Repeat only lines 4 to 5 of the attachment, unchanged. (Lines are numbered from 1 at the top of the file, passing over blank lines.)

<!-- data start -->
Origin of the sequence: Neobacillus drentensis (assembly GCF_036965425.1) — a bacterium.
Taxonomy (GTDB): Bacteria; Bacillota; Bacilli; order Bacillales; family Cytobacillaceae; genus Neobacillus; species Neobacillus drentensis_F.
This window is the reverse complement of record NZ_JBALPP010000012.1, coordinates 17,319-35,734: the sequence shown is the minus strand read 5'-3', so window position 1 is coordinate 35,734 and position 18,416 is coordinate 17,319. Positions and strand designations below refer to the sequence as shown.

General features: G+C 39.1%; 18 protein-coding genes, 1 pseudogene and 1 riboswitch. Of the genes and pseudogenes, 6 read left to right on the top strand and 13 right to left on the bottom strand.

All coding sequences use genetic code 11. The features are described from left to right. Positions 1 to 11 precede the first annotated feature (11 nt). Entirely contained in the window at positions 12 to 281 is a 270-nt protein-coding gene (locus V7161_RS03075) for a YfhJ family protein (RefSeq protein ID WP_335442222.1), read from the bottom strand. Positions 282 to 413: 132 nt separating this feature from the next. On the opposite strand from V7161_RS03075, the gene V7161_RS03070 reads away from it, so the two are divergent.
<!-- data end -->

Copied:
General features: G+C 39.1%; 18 protein-coding genes, 1 pseudogene and 1 riboswitch. Of the genes and pseudogenes, 6 read left to right on the top strand and 13 right to left on the bottom strand.

All coding sequences use genetic code 11. The features are described from left to right. Positions 1 to 11 precede the first annotated feature (11 nt). Entirely contained in the window at positions 12 to 281 is a 270-nt protein-coding gene (locus V7161_RS03075) for a YfhJ family protein (RefSeq protein ID WP_335442222.1), read from the bottom strand. Positions 282 to 413: 132 nt separating this feature from the next. On the opposite strand from V7161_RS03075, the gene V7161_RS03070 reads away from it, so the two are divergent.